Re: stand-alone kvmtool
From: Andre Przywara
Date: Mon Feb 23 2015 - 06:12:56 EST
thanks for taking a look!
On 19/02/15 10:56, Sasha Levin wrote:
> On 02/13/2015 05:39 AM, Andre Przywara wrote:
>> as I found it increasingly inconvenient to use kvmtool as part of a
>> Linux repository, I decided to give it a go and make it a stand-alone
>> project. So I filtered all the respective commits, adjusted the paths in
>> there (while keeping authorship and commit date, of course) and then
>> added the missing bits to let it compile without a kernel tree nearby.
>> The result is now available on:
> Hi Andre,
> What inconvenience is caused by having it sit inside the kernel tree
> beyond an increased requirement in disk space?
Reduced disk space is admittedly one of the benefits of this exercise.
Also it makes cloning a lot easier and would allow easier packaging.
Many of the issues we face here come from the fact that kvmtool lives in
_a_ kernel repository, but it's not upstream. So we loose the benefit of
joined kernel-userland development. In fact we have to do regular merges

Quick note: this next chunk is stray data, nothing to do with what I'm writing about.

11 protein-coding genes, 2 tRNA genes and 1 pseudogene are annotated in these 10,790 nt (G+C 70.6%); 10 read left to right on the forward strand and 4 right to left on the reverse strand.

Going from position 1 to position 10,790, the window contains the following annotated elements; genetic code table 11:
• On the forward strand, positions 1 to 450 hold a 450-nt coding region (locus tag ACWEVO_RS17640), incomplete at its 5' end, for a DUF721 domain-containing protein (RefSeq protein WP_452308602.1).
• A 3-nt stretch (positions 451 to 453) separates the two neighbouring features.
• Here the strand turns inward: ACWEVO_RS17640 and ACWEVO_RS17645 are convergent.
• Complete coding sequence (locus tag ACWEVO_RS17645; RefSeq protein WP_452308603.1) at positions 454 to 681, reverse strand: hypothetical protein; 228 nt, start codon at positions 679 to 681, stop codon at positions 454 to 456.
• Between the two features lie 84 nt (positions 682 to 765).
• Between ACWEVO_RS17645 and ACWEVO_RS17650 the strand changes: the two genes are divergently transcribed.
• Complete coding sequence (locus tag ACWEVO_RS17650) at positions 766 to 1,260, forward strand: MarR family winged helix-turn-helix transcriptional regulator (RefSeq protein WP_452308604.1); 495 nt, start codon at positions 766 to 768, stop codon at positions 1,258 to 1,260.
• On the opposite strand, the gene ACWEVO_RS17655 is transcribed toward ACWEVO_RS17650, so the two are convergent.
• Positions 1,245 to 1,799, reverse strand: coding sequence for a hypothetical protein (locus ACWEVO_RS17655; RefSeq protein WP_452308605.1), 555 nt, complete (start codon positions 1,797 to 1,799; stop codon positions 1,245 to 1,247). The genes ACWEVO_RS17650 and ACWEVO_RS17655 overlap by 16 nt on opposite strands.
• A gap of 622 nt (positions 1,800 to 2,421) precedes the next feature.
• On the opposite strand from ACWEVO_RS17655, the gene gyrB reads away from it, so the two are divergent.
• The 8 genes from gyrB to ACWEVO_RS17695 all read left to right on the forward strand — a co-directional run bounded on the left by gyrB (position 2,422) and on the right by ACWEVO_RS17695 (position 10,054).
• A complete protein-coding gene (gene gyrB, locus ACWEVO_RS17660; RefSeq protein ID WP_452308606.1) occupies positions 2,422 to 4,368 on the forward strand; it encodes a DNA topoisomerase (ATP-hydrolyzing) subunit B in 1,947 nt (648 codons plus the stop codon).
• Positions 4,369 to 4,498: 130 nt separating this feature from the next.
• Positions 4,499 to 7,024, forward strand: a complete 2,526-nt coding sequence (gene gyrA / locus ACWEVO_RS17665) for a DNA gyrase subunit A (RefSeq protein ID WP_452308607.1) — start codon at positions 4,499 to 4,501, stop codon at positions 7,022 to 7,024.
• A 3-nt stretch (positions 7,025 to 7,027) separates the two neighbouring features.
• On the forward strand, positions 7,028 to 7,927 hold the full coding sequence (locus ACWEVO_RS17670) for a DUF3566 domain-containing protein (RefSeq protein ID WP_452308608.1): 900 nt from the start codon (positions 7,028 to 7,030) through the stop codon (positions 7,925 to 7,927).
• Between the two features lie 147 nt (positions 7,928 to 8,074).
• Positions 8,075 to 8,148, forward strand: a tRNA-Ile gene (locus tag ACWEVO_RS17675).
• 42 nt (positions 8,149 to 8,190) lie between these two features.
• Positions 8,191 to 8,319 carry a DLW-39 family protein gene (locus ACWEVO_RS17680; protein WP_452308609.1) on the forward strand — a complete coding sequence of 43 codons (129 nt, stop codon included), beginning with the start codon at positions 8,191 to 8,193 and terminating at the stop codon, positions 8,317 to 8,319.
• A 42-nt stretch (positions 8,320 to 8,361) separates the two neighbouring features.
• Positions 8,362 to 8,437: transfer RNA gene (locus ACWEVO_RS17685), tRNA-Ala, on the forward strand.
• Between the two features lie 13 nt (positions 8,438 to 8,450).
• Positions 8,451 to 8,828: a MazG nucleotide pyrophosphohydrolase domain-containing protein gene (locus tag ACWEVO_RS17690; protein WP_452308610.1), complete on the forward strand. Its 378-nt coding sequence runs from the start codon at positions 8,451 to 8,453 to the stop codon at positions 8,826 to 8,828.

of mostly unrelated upstream kernel code into the branch to get it
compiled with a new feature.
Also having a pure userland tool in the kernel repository sounds just
wrong to me, especially as KVM has a nice API with compatibility
features. There is a clear interface between the KVM kernel and the
controlling userland, so they should not need to share code beyond the
API defining header files. Having a shared code base lures people into
breaking the interface.
> Moving it out will make us lose all the new features and bug fixes we
> gain from using the kernel code directly rather than copying it once
> in a while.
Which code are you exactly thinking of?
>From the code I copied I don't see that rbtree or the Linux list
implementations for instance justify a common code base. If in dire
need, one could setup alerts on the few code files copied to spot
upstream bug fixes.
I see there is a slight drawback in this regard, but I think the
benefits outweigh it.
> With your suggestion we'll end up needing something that copies stuff
> from the kernel into that standalone tree, just like what qemu does.
While I see that copying is not the best solution, QEMU lives very well
with it, doesn't it? With KVM's feature compatibility API and the
kernel's "don't break userland" policy there should be no real problem.
Also with the current situation we just replace "copy uapi header files"
with "merge in upstream kernel code base", which is also manually
triggered and much more ugly IMHO.
I agree that the whole argumentation would be much different if kvmtool
would be upstream, but it is not and as Will pointed out will probably
never be. So to make it's usage easier for the users and distribution
package maintainers, I'd like to see it live on in a separate
I could imagine that the easier accessibility would make it more
appealing to potential users (and packagers!)
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